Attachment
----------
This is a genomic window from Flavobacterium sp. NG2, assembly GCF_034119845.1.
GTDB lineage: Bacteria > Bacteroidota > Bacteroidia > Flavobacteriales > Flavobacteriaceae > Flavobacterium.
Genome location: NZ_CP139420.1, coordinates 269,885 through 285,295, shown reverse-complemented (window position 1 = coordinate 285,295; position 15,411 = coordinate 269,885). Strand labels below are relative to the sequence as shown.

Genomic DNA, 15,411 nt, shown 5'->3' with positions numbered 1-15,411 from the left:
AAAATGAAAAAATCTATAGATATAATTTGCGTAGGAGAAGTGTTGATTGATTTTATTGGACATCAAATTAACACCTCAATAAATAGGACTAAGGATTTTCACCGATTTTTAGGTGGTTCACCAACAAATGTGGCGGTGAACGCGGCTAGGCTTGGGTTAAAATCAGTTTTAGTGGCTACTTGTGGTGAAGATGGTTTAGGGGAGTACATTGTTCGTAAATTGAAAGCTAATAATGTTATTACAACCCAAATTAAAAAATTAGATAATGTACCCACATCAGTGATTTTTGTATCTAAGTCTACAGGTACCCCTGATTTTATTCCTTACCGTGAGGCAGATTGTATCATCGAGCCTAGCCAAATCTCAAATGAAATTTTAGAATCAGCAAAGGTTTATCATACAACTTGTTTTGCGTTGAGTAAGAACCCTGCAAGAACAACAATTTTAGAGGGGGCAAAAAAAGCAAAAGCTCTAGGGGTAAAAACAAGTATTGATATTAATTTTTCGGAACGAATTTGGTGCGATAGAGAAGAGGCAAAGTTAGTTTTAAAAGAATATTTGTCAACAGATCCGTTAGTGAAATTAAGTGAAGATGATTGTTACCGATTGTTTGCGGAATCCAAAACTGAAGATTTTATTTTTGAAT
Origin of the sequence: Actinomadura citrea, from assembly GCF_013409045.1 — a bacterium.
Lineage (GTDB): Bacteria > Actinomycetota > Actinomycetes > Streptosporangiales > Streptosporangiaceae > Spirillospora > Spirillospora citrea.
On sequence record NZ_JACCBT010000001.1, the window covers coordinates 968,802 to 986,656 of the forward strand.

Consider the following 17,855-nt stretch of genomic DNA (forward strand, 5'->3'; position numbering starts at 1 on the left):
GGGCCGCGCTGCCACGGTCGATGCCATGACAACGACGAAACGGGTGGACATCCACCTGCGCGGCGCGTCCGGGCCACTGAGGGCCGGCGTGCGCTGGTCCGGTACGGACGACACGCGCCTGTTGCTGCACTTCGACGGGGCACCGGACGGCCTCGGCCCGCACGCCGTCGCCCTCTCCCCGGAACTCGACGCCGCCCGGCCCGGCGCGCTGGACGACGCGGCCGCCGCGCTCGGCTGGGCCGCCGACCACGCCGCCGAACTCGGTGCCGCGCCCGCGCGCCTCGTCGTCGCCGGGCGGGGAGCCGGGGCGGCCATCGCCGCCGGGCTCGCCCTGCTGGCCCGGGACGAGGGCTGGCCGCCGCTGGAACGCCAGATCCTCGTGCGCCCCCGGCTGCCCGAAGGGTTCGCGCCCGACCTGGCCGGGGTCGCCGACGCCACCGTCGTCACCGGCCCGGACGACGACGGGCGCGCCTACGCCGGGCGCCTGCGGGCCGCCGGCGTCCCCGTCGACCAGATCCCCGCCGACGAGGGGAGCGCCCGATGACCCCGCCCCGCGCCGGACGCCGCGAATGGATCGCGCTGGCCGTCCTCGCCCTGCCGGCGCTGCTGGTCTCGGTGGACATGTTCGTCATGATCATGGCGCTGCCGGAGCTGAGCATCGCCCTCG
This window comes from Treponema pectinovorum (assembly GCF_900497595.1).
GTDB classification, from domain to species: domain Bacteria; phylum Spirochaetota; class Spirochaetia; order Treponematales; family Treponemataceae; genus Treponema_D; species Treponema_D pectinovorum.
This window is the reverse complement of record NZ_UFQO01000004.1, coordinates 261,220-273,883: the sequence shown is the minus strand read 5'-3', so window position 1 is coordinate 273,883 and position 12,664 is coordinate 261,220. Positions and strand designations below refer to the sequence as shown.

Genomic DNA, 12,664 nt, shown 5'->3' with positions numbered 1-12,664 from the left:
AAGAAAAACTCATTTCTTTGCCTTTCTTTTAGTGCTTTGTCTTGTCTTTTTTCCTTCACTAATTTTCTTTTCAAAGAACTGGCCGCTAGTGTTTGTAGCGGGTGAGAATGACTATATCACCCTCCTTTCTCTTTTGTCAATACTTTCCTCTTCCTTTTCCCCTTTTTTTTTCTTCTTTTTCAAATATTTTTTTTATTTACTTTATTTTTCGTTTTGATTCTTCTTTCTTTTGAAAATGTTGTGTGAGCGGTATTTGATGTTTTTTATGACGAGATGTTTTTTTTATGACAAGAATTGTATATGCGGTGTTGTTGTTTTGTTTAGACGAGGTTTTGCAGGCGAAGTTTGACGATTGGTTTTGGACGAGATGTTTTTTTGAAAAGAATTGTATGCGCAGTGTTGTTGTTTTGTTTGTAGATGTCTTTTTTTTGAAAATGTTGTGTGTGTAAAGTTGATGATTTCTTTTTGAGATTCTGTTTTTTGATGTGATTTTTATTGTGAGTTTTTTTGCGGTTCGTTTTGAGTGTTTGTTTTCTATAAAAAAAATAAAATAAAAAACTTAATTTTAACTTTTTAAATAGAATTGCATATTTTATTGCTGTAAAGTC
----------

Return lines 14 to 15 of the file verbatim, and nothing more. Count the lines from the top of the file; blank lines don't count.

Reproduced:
Genomic DNA, 12,664 nt, shown 5'->3' with positions numbered 1-12,664 from the left:
AAGAAAAACTCATTTCTTTGCCTTTCTTTTAGTGCTTTGTCTTGTCTTTTTTCCTTCACTAATTTTCTTTTCAAAGAACTGGCCGCTAGTGTTTGTAGCGGGTGAGAATGACTATATCACCCTCCTTTCTCTTTTGTCAATACTTTCCTCTTCCTTTTCCCCTTTTTTTTTCTTCTTTTTCAAATATTTTTTTTATTTACTTTATTTTTCGTTTTGATTCTTCTTTCTTTTGAAAATGTTGTGTGAGCGGTATTTGATGTTTTTTATGACGAGATGTTTTTTTTATGACAAGAATTGTATATGCGGTGTTGTTGTTTTGTTTAGACGAGGTTTTGCAGGCGAAGTTTGACGATTGGTTTTGGACGAGATGTTTTTTTGAAAAGAATTGTATGCGCAGTGTTGTTGTTTTGTTTGTAGATGTCTTTTTTTTGAAAATGTTGTGTGTGTAAAGTTGATGATTTCTTTTTGAGATTCTGTTTTTTGATGTGATTTTTATTGTGAGTTTTTTTGCGGTTCGTTTTGAGTGTTTGTTTTCTATAAAAAAAATAAAATAAAAAACTTAATTTTAACTTTTTAAATAGAATTGCATATTTTATTGCTGTAAAGTC